Migration is sustainable when it meets the needs of countries of origin, transit and destination, while accompanying migrant populations without depleting natural and human resources Under what conditions do we consider migration sustainable? What do we mean by sustainability of migration in an age when more people are on the move on a global scale? What does this mean with regard to the specific case of the African continent? While intra-continental African migration has decreased by approximately 38% in the last 15 years, the number of people moving from one African country to another is still greater than the number of those leaving Africa for Europe by approximately 68.5%. Extra-continental emigration to Europe is on the rise. With regard to Africa, the increased movement of people is also caused by the fact that, from the late 1990s, there has been a sharp and proportional increase in “riots and protests” (ACLED, 2016) whose nature, causes and effects go beyond the scope of this paper. However, the reality is that the number of African young people is rapidly and relentlessly expanding against the backdrop of limited opportunities. To address this, there is a need to develop new policies to capture the potential social and economic benefits of Africa’s population growth and to make population movements sustainable. While the question of sustainability in general remains contested, sustainable migration between the two continents of Africa and Europe is one that meets the needs and priorities of countries of origin, transit and destination while aiding voluntary and forced migrant populations by avoiding the depletion of natural and human resources, more so human life. Policy choices and actions can capture the enormous potential of African migrants to turn them into a healthy, educated, empowered labour force that can contribute to the real and sustained economic growth of both Africa and Europe.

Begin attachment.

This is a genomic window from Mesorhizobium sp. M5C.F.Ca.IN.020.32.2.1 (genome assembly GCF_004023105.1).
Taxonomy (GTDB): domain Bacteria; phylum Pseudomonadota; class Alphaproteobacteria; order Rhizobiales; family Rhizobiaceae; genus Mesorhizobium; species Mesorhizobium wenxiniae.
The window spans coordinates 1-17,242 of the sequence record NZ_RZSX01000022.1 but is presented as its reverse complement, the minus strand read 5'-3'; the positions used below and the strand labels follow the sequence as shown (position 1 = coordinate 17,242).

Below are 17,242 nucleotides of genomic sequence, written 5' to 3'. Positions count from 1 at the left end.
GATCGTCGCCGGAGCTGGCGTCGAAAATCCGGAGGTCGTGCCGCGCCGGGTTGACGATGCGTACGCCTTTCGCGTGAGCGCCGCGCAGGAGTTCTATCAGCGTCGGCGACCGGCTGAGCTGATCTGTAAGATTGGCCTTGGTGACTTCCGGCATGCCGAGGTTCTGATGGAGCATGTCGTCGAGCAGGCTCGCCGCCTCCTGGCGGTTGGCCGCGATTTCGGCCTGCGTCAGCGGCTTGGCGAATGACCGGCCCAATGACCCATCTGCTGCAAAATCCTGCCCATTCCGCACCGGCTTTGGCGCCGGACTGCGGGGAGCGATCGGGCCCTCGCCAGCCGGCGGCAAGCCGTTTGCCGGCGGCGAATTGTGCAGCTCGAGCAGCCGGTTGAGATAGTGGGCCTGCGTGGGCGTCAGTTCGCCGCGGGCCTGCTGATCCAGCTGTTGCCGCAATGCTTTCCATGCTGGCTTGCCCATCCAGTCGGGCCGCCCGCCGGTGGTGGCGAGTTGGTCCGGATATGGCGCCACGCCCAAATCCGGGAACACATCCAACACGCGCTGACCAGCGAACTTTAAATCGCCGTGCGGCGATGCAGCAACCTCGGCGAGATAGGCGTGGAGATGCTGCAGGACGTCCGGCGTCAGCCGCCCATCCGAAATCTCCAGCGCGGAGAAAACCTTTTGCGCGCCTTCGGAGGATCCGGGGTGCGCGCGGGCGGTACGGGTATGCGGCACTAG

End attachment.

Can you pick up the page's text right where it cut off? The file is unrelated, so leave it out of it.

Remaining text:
* Lorenzo Rinelli, Lecturer and Researcher, Political Science Faculty, University of California, Rome Centre